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What Happened Next

Wednesday, March 31, 2010

I'm not good for much today but burning trash and doing laundry, of which there's always a lot. A lot has happened since my last post thanking everyone who donated to the Zick Health Fund. This whole bat experience has been like riding the Wild Mouse, with sudden jags left, right and backward. I'll be honest: having it unfold publicly has been painful. There are many things I'd rather do than tell this story to thousands of people. But doing what I most long to: suddenly going offline, crawling in bed and pulling the covers over my head for oh, say a week-- isn't an option either, especially when my readers are offering up their good wishes, love and support.

So here's what happened. On February 13, I took in another bat from the same living room where Dee Dee was found. It was a male, smaller and more delicate than Dee Dee. He looked and acted healthy, except for a large swelling on the right side of his face that involved his cheek and ear and almost closed his eye. It looked like a bite, perhaps, something that isn't unexpected in a bat colony. It scabbed over and healed, but the ear was permanently damaged. In this photo, taken March 28, 2010, you can see that there's a big chunk missing from the lower border of Darryl's ear, and his tragus is shrunken to just a little nubbin in the lower ear.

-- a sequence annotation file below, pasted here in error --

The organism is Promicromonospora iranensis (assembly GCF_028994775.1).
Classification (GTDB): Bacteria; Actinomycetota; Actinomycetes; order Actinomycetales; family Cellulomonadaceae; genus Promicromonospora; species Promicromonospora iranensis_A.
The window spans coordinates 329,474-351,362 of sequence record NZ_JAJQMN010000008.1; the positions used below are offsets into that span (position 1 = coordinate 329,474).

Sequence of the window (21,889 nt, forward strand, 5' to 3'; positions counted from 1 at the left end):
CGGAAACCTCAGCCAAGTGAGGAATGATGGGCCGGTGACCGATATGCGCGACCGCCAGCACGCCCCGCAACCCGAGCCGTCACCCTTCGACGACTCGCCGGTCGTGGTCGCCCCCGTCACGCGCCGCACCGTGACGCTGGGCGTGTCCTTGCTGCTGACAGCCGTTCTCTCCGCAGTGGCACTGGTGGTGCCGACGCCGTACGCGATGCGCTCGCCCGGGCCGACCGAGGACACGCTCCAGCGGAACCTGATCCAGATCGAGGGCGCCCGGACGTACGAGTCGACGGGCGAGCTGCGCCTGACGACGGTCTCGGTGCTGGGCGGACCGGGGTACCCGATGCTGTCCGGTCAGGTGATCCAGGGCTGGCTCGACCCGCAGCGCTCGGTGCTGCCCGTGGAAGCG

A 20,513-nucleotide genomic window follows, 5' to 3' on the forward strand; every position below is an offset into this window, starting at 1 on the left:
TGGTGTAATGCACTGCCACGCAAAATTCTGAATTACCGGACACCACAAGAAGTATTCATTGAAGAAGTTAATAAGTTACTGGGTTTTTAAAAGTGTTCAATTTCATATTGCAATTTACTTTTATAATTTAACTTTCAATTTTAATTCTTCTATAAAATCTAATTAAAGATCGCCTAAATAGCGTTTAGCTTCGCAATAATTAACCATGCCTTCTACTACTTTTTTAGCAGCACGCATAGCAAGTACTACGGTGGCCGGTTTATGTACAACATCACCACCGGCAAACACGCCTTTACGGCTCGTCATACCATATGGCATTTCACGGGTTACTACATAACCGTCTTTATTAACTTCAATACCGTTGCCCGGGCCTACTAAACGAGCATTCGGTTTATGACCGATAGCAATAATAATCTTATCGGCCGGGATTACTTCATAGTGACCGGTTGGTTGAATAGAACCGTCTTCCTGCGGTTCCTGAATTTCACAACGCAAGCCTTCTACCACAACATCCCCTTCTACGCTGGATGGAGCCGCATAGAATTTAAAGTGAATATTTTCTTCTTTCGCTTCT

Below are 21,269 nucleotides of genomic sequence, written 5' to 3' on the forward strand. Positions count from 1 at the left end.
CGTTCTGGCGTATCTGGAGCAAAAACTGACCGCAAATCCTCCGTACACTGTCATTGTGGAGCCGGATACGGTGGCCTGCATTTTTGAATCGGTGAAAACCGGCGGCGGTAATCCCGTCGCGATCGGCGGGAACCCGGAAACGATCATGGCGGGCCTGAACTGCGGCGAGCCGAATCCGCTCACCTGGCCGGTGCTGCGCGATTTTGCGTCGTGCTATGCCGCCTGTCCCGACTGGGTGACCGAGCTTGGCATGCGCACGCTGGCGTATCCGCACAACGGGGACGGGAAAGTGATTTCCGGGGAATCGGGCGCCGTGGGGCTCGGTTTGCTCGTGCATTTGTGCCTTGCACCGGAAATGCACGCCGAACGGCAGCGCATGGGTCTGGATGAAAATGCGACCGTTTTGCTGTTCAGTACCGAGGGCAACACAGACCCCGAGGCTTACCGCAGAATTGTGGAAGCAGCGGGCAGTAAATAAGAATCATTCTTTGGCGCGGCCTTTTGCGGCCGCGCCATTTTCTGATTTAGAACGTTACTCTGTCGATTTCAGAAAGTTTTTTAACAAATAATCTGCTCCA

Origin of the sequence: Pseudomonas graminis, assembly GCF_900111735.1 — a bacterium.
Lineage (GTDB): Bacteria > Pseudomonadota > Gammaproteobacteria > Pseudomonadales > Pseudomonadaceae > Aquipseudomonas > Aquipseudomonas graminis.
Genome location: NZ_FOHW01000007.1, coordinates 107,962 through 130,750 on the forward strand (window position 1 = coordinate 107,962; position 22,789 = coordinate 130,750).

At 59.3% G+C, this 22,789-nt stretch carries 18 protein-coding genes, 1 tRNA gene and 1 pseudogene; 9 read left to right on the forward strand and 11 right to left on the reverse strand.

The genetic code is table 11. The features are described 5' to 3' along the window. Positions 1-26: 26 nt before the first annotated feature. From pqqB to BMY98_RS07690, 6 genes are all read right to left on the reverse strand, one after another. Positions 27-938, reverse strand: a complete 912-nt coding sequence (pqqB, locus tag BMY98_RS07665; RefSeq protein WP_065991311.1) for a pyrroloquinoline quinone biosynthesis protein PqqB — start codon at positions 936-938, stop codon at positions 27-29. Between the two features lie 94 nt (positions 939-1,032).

In the photo below, you can appreciate his good ear. The tragus is the little fingerlike projection in the lower outer ear. The tragus and all the delicate ridges and folds of the bat ear help channel ultrasonic pulses to the inner ear where they need to go. Like all wild things, a bat must be virtually perfect in order to survive in the outdoors. That's a lesson that wildlife rehabilitators, me especially, have to learn again and again. You might recall Avis, the hand-raised eastern phoebe who didn't make it. I sure do.

I didn't find out until yesterday at the Ohio Wildlife Center that a damaged ear renders a bat, which forages and gets about using echolocation, permanently unreleasable. So hold onto that thought, bummer that it is, because it will help with what comes next.